The war that launched a thousand ships has come to an end. Troy has been burned by the Greeks. Thousands of men lost their lives, but even more women lost everything. From the Trojan queen Hecabe and her daughters, the Greek women Penelope and Laodamia awaiting their husband’s fate, the nymph Oenone who was abandoned by Paris to the fighting Hera, Aphrodite and Athene. This is the Trojan war trough the eyes of the women, girls and goddesses who lost everything. Their home, their family and their body.
It’s no secret that I love Greek retellings, especially of the Trojan war. In recent years, I read a few books who offer a female perspective on those events. Both ‘The silence of the girls‘ and ‘The song of Achilles‘ heavily focus on the relationship between Briseis, Achilles and Patroclus. ‘A thousand ships‘ has a more ambitious premise and wants to give more women a voice.
The books opens with the Trojan Creusa waking up in the dead of the night of a fire. Troy is burning. Odysseus’ list with the wooden horse has worked. A few of the coming chapters are set on the Trojan beach after the war, when the royal woman of Troy, all except Cassandra who already sees what will happen, are awaiting their fate. But we also discover what happened during the war and go back to the events that caused it in the first place. Was it really all about Paris and Helen falling in love? Or were there greater forces at play?
From the mount Olympus, where in one of my favourite chapters three goddesses are fighting for a golden apple, to the battlefield where the Amazon princess Penthesilea is fighting Achilles, the same Achilles Menelaus’ daughter Iphigenia thought she was going to wed on the last day of her life. Haynes writes a clever novel about so many women, even some lesser known such as Laodamia or Chryseis. The main perspective is that of Calliope, the muse of epic poetry who hears a calling from Homer to write this story.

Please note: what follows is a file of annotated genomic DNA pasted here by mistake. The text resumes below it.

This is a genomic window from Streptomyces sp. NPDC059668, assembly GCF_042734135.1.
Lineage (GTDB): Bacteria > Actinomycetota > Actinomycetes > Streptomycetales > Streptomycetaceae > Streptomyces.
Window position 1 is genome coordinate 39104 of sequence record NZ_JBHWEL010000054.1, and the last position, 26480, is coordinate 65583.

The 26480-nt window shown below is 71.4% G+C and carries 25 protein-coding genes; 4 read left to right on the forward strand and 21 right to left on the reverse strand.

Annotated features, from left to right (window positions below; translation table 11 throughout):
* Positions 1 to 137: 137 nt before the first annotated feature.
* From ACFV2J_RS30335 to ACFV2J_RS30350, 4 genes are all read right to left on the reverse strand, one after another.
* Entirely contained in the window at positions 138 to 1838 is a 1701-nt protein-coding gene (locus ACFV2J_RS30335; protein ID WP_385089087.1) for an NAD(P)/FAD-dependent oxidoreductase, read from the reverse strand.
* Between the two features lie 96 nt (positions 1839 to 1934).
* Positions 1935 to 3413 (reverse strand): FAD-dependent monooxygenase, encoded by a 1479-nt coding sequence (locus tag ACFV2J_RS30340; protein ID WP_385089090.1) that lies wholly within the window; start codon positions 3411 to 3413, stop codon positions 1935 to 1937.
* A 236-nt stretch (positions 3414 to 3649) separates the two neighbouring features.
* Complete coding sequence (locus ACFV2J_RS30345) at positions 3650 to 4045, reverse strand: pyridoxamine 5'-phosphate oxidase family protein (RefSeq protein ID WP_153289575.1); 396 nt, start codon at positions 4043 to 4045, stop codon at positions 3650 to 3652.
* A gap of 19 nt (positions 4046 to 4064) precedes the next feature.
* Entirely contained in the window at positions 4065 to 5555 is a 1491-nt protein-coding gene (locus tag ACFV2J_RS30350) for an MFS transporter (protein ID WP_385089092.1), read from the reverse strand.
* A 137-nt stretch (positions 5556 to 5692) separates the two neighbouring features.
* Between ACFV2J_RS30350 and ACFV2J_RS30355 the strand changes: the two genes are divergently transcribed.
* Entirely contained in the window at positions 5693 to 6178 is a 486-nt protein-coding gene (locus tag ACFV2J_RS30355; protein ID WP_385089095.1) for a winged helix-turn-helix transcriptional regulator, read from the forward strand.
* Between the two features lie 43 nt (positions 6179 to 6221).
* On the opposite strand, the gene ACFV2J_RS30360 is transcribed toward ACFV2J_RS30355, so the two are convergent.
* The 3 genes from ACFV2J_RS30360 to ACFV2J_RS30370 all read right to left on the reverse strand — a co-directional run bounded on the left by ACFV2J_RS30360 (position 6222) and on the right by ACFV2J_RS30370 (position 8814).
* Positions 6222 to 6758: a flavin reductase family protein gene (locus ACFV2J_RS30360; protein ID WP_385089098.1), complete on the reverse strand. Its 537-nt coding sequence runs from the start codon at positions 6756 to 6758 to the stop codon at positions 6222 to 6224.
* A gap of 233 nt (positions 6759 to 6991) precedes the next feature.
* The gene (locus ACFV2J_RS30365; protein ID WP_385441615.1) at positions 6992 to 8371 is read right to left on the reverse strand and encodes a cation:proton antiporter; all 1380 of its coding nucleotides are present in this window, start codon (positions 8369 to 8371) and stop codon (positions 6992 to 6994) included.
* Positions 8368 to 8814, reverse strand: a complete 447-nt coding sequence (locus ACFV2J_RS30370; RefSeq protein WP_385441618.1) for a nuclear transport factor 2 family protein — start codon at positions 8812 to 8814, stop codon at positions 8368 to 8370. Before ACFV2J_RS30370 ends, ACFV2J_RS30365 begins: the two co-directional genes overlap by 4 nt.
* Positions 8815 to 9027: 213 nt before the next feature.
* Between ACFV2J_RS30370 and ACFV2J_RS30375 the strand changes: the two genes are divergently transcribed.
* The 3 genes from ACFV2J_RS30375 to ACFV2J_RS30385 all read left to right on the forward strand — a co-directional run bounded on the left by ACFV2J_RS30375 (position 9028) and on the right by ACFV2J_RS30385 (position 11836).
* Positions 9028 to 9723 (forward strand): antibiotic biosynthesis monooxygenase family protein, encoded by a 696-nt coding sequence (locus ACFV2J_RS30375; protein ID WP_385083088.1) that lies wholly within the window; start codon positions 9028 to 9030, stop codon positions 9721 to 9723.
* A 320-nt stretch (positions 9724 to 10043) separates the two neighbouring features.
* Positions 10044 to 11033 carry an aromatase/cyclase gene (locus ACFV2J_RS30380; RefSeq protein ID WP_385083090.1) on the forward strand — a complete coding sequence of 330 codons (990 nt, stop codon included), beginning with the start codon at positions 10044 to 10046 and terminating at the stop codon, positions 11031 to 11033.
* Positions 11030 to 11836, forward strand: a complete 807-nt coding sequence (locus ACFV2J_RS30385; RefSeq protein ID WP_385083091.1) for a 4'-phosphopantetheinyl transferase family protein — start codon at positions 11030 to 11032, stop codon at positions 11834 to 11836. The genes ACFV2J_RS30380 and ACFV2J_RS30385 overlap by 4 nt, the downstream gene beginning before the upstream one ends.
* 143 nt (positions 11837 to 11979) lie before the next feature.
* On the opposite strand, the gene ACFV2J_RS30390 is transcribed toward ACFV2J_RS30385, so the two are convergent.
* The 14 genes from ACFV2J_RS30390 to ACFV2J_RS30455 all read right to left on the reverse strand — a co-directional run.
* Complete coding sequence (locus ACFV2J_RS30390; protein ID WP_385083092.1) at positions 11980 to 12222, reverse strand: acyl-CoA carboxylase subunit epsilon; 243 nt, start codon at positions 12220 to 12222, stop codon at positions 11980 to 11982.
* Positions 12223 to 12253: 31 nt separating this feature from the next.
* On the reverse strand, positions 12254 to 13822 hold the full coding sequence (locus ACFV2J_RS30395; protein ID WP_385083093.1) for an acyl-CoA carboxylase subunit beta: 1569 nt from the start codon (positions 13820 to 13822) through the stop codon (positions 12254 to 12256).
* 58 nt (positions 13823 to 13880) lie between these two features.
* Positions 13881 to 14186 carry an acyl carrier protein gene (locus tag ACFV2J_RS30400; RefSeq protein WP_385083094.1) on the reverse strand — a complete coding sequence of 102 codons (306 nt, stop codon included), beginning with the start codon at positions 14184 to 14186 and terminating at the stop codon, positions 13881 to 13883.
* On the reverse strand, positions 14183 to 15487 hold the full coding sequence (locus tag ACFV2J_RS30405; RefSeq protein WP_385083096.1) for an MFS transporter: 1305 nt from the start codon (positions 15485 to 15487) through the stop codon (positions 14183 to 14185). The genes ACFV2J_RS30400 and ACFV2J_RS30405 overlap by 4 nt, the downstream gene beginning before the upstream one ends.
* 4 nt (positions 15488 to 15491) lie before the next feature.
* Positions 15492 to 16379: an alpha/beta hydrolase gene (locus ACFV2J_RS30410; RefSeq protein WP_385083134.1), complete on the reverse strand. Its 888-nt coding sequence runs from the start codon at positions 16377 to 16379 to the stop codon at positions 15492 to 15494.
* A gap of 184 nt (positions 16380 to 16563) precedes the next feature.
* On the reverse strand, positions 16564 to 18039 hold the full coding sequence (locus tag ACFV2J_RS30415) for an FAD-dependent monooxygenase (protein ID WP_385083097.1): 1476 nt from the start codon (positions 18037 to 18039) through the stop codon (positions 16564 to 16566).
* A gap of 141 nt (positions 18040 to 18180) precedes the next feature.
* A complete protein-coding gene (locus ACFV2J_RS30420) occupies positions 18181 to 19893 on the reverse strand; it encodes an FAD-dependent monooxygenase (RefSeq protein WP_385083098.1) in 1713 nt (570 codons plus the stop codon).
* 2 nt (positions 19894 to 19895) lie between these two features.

Where Miller really followed the classic interpretation of Homer, Haynes uses a lot of ancients texts and plays to tell this story. So it’s no direct interpretation of the Iliad. This makes for a more modern feeling and some twists that were new to me. But it is such a gripping and entertaining novel at the same time. The chapters are short, and sometimes you wish you can get to know the woman a bit better before moving on to the next one, but all together this is a great introduction to the ancient story. For both newcomers and fans.
Some people are disappointed in her use of different classical texts, others had hoped the story would be even more feministic. The focus is on the story of the women but of course men are still prominent. Penelope is waiting for her beloved husband Odysseus (who is just not a worthy man, can we agree on that?), Klythemnestra is full of hatred and revenge for Agamemnom (I didn’t like the Klythemnestra in this book, I preferred ‘Daughters of Sparta‘ and ‘The house of names’) and Paris chooses Aphrodite because he’s promised the most beautiful princess of Greece (leaving his first wife Oenone and his son behind, Oenone’s chapter was also one of my favourites).
As Haynes tells us in her afterword that Cassandra is her favourite, I’m waiting for her (or another author) to give that girl her own novel. She definitely deserves that. If you like Greek retellings or you want to give this ‘genre’ a try, then I highly recommend to start with ‘A thousand ships’.
Have you read this one? What’s your favourite Greek myth retelling?